Monday 30th May

I spent today with Annabelle and my parents at a craft fair.

Yes, I knew it would be ‘persisting’ down with rain all day but Mum played the ‘it’s my birthday tomorrow’ card.  Wily old bird that she is, she also promised me horses doing tricks and followed that up with mention of a beer tent.

Beer and people falling off horses. Count me in.

The beer tent sold coffee and the horses weren’t out of control at all, they were doing dressage.

I was expecting the full-on-riding-two-horses-at-once-circus-experience which could potentially have been a gripping event given the fact that Northamptonshire was experiencing it’s version of monsoon season, but it was not to be.

It was all very British and well organised, which is all well and good if you are someone that enjoys things ‘going as planned’. Personally, I found that trailing around after my parents in the rain, stone cold sober, and at an event where everything was going off without a hitch was just making me tense.

Tension like that sometimes makes me start biting people and so, it was with huge relief, that I happened upon the high point of the day.

I went into the craft marquee.

Hooray! The nutters!

It was like the local loony bin was having a show and tell day.  Every time I walked past one of their displays of ‘seriously-I-made-this-my-very-own-self’ junk, I was fixed with a look of such crazy eyed desperation that I began to wonder if I was going to make it out of there in one piece.

I quickly adopted a smiley ‘gosh that’s fabulous, if only I had eighty quid on me, I’d absolutely, definitely be going home with one of your hideous, purple, hairy handbags’ grimmace, which allowed me to slide by without their taking too much notice of me.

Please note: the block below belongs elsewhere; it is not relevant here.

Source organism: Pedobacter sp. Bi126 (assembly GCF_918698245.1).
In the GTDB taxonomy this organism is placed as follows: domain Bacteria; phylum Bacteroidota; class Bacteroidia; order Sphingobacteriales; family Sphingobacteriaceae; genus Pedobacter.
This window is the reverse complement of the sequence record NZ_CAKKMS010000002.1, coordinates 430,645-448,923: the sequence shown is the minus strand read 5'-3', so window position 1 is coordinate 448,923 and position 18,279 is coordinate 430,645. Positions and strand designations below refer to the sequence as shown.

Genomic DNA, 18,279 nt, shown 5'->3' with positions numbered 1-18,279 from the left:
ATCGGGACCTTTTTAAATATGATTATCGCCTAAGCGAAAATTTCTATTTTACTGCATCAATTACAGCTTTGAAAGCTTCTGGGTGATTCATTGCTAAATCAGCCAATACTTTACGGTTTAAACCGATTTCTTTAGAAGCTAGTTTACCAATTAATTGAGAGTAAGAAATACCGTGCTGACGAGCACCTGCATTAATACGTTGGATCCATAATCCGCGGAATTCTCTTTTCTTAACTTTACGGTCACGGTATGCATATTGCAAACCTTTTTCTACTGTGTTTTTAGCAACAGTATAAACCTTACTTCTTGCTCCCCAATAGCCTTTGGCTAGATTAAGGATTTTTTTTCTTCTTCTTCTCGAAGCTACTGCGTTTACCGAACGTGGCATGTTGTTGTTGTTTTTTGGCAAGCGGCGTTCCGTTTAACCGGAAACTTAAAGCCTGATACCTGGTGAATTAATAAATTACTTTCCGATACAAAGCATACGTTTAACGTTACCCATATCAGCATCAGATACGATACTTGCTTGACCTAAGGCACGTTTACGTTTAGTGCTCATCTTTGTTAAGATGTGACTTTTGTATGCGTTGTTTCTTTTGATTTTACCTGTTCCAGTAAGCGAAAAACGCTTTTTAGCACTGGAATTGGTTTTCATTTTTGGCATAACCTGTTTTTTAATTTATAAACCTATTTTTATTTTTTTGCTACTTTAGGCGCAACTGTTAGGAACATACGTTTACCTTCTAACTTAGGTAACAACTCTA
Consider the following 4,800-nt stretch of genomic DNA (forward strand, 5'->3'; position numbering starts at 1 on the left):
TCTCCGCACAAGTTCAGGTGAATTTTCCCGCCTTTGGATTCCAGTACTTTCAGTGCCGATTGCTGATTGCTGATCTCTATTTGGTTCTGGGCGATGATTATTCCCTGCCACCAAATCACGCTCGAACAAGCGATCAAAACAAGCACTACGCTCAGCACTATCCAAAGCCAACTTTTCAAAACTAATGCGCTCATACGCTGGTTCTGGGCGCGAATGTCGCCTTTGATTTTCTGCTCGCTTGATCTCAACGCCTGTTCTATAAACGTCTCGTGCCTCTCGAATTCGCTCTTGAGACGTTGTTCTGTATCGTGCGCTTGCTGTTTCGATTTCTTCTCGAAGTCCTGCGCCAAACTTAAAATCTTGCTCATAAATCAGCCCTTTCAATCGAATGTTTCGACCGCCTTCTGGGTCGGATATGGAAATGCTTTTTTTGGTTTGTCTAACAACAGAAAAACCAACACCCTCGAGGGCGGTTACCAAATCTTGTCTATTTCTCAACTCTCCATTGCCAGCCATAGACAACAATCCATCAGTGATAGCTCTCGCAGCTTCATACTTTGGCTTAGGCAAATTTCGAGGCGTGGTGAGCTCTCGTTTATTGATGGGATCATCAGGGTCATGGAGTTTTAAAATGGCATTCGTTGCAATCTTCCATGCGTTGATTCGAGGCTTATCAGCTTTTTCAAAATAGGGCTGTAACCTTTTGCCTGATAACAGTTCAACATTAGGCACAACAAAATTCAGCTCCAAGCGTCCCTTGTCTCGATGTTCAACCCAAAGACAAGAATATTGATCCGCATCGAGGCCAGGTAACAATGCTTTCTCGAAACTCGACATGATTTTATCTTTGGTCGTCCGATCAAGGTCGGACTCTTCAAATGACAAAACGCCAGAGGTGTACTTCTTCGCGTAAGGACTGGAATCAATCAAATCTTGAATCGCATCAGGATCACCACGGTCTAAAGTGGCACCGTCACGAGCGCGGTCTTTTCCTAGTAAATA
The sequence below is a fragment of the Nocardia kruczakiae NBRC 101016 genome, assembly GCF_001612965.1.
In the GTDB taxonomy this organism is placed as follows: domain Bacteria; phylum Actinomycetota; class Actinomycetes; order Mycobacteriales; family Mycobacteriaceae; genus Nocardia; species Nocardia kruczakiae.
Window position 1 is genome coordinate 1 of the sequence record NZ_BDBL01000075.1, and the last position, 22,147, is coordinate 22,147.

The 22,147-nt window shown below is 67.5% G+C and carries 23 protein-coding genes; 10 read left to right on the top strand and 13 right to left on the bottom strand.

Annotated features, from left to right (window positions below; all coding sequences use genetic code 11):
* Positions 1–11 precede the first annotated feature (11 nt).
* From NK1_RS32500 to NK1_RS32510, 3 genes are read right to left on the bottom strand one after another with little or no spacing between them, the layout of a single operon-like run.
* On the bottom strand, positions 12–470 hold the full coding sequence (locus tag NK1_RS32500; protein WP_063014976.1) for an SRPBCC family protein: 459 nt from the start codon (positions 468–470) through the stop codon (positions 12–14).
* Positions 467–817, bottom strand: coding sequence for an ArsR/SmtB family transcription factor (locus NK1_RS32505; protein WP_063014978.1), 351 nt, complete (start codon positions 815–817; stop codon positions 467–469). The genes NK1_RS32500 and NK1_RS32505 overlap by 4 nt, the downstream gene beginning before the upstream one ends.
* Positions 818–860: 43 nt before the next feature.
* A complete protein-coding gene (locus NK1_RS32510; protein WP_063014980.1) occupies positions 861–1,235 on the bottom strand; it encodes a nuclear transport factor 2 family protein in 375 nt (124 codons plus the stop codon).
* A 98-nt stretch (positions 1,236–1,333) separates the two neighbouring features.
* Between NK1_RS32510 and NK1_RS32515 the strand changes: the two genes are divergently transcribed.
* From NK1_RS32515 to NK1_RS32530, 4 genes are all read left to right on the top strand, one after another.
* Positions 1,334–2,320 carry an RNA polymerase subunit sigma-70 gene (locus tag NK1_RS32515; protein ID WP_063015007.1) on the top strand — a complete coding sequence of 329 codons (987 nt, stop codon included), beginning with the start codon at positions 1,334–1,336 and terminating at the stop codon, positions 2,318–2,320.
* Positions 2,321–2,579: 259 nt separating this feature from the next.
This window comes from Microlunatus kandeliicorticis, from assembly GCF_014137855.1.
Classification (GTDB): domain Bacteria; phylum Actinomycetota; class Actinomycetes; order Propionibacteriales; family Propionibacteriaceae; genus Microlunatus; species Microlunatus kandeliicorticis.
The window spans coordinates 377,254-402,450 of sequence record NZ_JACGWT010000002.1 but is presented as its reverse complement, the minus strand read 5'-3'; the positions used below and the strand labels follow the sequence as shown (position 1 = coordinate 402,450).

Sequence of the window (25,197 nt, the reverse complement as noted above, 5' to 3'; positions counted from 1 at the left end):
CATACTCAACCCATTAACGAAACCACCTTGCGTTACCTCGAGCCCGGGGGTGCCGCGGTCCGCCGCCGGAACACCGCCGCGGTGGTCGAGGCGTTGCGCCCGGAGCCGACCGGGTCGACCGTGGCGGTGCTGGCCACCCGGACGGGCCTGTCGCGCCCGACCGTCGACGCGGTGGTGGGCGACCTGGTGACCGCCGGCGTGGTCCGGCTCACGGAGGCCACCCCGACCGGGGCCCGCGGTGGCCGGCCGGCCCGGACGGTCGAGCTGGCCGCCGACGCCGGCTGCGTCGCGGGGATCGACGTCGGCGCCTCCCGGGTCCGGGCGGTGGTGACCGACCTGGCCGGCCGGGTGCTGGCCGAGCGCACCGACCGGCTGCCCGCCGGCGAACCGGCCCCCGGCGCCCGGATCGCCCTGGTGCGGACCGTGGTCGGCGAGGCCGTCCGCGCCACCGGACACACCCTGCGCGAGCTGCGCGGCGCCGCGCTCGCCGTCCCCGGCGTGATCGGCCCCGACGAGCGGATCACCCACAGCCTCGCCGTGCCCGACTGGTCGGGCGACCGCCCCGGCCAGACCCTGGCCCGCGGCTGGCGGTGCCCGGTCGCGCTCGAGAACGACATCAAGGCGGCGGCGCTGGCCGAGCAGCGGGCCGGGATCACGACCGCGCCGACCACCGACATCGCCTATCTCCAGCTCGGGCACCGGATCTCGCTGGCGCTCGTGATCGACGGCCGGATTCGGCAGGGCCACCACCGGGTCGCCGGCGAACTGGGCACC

One woman was less fortunate. The man who had a rather unique display of cork pens, cork animal figures and cork cutlery on his wallpapering-table became incensed when she paused (don’t do it love, keep moving) picked up a pen, looked at it (I was wincing, I can tell you) and then, horror of horrors, tried to put it down again.

Last I saw of her, she was hurdling chairs and tables with the cork-man in hot pursuit. He was waving a cork-pen at her retreating silhouette and shouting ‘Okay, I’ll let you have it for fifteen’.

Annabelle didn’t help. She kept trying to catch my attention by shouting my name, frantically waving and gesturing at me to come and marvel at what some beaming eccentric had managed to achieve, no doubt in her cognitive therapy workshop, with some red felt and a glue-gun.

I finally relented and bought a bottle of cordial from a man with an inordinately big head. It’s got to be said, I thought it was some kind of weird home-made vodka so I’m not entirely happy with my purchase but £7.50 for lemon juice, who can complain at value like that?

If I mix it with enough vodka (and perhaps some LSD thrown in for good measure) maybe I can take up craft-stalling too.